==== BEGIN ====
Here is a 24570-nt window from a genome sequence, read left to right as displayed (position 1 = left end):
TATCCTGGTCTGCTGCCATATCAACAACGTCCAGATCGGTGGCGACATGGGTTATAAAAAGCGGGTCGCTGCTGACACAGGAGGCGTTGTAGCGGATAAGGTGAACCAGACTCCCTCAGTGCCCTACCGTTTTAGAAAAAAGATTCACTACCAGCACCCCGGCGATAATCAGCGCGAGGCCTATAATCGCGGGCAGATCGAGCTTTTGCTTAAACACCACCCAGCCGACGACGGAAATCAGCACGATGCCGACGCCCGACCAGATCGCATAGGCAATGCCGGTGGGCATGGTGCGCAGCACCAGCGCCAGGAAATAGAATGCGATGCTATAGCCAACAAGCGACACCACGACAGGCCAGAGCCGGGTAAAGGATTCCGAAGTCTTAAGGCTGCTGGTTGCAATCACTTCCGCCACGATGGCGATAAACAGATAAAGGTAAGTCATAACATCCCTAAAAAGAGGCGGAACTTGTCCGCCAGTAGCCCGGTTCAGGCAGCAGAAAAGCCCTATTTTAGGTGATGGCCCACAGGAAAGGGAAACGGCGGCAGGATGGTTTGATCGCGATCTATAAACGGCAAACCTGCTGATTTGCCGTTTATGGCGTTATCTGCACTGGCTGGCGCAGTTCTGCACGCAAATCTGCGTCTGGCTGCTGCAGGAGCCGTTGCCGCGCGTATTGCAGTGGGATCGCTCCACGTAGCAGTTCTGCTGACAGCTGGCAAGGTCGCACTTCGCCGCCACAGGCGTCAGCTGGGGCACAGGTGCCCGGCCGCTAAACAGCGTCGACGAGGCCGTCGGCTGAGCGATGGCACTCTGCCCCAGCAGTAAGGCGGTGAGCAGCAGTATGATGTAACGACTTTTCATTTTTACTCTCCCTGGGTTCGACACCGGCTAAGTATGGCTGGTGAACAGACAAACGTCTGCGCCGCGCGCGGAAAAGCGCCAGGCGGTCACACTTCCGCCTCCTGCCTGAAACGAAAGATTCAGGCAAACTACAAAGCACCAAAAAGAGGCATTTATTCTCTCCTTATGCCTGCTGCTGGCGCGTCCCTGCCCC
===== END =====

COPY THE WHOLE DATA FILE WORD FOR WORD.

Here is a 24570-nt window from a genome sequence, read left to right as displayed (position 1 = left end):
TATCCTGGTCTGCTGCCATATCAACAACGTCCAGATCGGTGGCGACATGGGTTATAAAAAGCGGGTCGCTGCTGACACAGGAGGCGTTGTAGCGGATAAGGTGAACCAGACTCCCTCAGTGCCCTACCGTTTTAGAAAAAAGATTCACTACCAGCACCCCGGCGATAATCAGCGCGAGGCCTATAATCGCGGGCAGATCGAGCTTTTGCTTAAACACCACCCAGCCGACGACGGAAATCAGCACGATGCCGACGCCCGACCAGATCGCATAGGCAATGCCGGTGGGCATGGTGCGCAGCACCAGCGCCAGGAAATAGAATGCGATGCTATAGCCAACAAGCGACACCACGACAGGCCAGAGCCGGGTAAAGGATTCCGAAGTCTTAAGGCTGCTGGTTGCAATCACTTCCGCCACGATGGCGATAAACAGATAAAGGTAAGTCATAACATCCCTAAAAAGAGGCGGAACTTGTCCGCCAGTAGCCCGGTTCAGGCAGCAGAAAAGCCCTATTTTAGGTGATGGCCCACAGGAAAGGGAAACGGCGGCAGGATGGTTTGATCGCGATCTATAAACGGCAAACCTGCTGATTTGCCGTTTATGGCGTTATCTGCACTGGCTGGCGCAGTTCTGCACGCAAATCTGCGTCTGGCTGCTGCAGGAGCCGTTGCCGCGCGTATTGCAGTGGGATCGCTCCACGTAGCAGTTCTGCTGACAGCTGGCAAGGTCGCACTTCGCCGCCACAGGCGTCAGCTGGGGCACAGGTGCCCGGCCGCTAAACAGCGTCGACGAGGCCGTCGGCTGAGCGATGGCACTCTGCCCCAGCAGTAAGGCGGTGAGCAGCAGTATGATGTAACGACTTTTCATTTTTACTCTCCCTGGGTTCGACACCGGCTAAGTATGGCTGGTGAACAGACAAACGTCTGCGCCGCGCGCGGAAAAGCGCCAGGCGGTCACACTTCCGCCTCCTGCCTGAAACGAAAGATTCAGGCAAACTACAAAGCACCAAAAAGAGGCATTTATTCTCTCCTTATGCCTGCTGCTGGCGCGTCCCTGCCCC